Debating the Value of Rooftop Solar

Rocky Mountain Power’s (RMP) proposal to slash the value of exported rooftop solar remains under heated debate. 

Based on the most recent filing on July 15, RMP hasn’t budged on their assertion that their proposed value of roughly 1.5 cents is “fair” to the homes and businesses that export solar power to the grid.  Utah Clean Energy and several others countered this proposal by submitting evidence and arguments to the Utah Public Service Commission demonstrating the fact that RMP’s proposed value does not include widely acknowledged and quantifiable benefits of rooftop solar.

Evidence Shows a Higher Value for Rooftop Solar

The sticking point in this proceeding comes down to what is — and is not — included in RMP’s analysis of the costs and benefits from exported rooftop solar energy. Data from two separate studies conducted by Vote Solar and Vivint Solar each show a significantly higher value for exported solar energy than RMP’s.  

  • Vote Solar included a comprehensive review of the costs and benefits of rooftop solar and identified a value of 22 cents per kilowatt hour.
  • Vivint Solar looked at more narrow scope of costs and benefits, but still found that the value of exported solar is at least 9.2 cents per kilowatt hour – the current rate for exported solar energy for residential customers.

Clearly, RMP’s solar value is far too low. It is particularly egregious that RMP continues to argue that rooftop solar should receive no added value for a variety of benefits it provides to the grid, from capacity to transmission and distribution system value. This makes no sense! Rooftop solar exported to the electricity grid helps meet Utah’s growing energy demand, thereby avoiding the need to build new, costly energy resources. This is in addition to the air quality, climate, and health benefits that solar energy provides to our entire community. These are just a few of nearly a dozen different benefit categories that Utah Clean Energy continues to argue should be considered in the solar valuation.

Given the comprehensive evidence that exported solar energy provides value that is close to, if not above, the retail rate for electricity, Utah Clean Energy continues to oppose a reduction in the export credit rate. We also believe that it would be reasonable for the Commission to approve a return to traditional net metering (a one-to-one kilowatt-hour credit).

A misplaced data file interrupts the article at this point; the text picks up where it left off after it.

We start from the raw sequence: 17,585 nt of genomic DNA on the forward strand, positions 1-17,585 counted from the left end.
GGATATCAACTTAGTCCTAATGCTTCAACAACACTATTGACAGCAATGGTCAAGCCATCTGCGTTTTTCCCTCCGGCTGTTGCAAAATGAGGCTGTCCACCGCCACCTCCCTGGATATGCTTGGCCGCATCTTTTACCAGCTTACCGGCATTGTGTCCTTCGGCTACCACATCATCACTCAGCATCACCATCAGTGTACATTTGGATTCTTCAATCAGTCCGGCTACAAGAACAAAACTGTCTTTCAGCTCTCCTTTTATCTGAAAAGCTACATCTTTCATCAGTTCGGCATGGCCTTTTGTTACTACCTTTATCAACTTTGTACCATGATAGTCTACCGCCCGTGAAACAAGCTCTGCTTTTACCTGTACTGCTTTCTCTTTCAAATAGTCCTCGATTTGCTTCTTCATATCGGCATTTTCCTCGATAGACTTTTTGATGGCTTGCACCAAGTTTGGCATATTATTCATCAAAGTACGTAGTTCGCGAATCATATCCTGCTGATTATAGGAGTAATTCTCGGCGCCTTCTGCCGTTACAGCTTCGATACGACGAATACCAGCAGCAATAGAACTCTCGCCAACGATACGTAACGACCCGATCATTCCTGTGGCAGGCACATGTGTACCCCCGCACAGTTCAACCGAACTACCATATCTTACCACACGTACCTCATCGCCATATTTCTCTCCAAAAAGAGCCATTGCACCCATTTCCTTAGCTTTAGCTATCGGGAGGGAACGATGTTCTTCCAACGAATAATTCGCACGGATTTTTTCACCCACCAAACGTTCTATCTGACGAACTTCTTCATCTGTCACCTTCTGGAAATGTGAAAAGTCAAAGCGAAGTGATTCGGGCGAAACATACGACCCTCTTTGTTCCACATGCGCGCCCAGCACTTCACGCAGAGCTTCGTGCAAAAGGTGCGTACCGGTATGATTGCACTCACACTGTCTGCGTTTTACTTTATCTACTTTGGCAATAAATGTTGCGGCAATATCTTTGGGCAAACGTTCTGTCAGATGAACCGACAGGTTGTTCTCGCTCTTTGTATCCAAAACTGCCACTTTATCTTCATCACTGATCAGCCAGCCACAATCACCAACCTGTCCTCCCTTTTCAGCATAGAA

Jobs, Jobs, Jobs

We cannot forget the impact that such a severe reduction in the solar export credit would have on Utah’s economy. There are approximately 7,000 people employed in the solar industry in Utah today. If the Utah Public Service Commission were to accept RMPs proposed cuts – and worse – implement those rate changes immediately, most of the solar companies doing business in Utah would disappear overnight.  If a reduced solar export credit is implemented, we have strongly urged the Public Service Commission to make this change gradual, over time to give Utah’s solar industry a fighting chance for survival.

Solar Value Aside, Rates Need to Make Sense to Customers

No matter what the value of the final solar export credit rate is, it will still be challenging to install solar in Utah if customers cannot understand the rate or how it impacts their energy savings. To that end, we have presented a proposal for rate design that will ensure the solar export credit rate is comprehensible, regardless of the final value.   This includes locked-in pricing for 20 years, and a simplified way of calculating solar exports to help customers understand their energy usage and exports.

Up Next

All eyes are now on the Utah Public Service Commission. The final round of testimony is due on September 15, and the hearing will begin on September 29th. A Public Hearing is scheduled for October 5, where members of the public can weigh in with your comments to the Commission. 

We encourage all Utahns to attend the public hearing, which will be held virtually, to show your support for the fair treatment of rooftop solar. In the meantime, you can also contact the Utah Public Service Commission by emailing  (include docket # 17-035-61 in the subject line), urging them to consider a return to net metering.  We encourage you to utilize any of the above points, and our Renewable Energy Program Manager, Kate Bowman, is available to provide additional information or answer your questions. Please email kate@utahcleanenergy to learn more.


Share This Post

More To Explore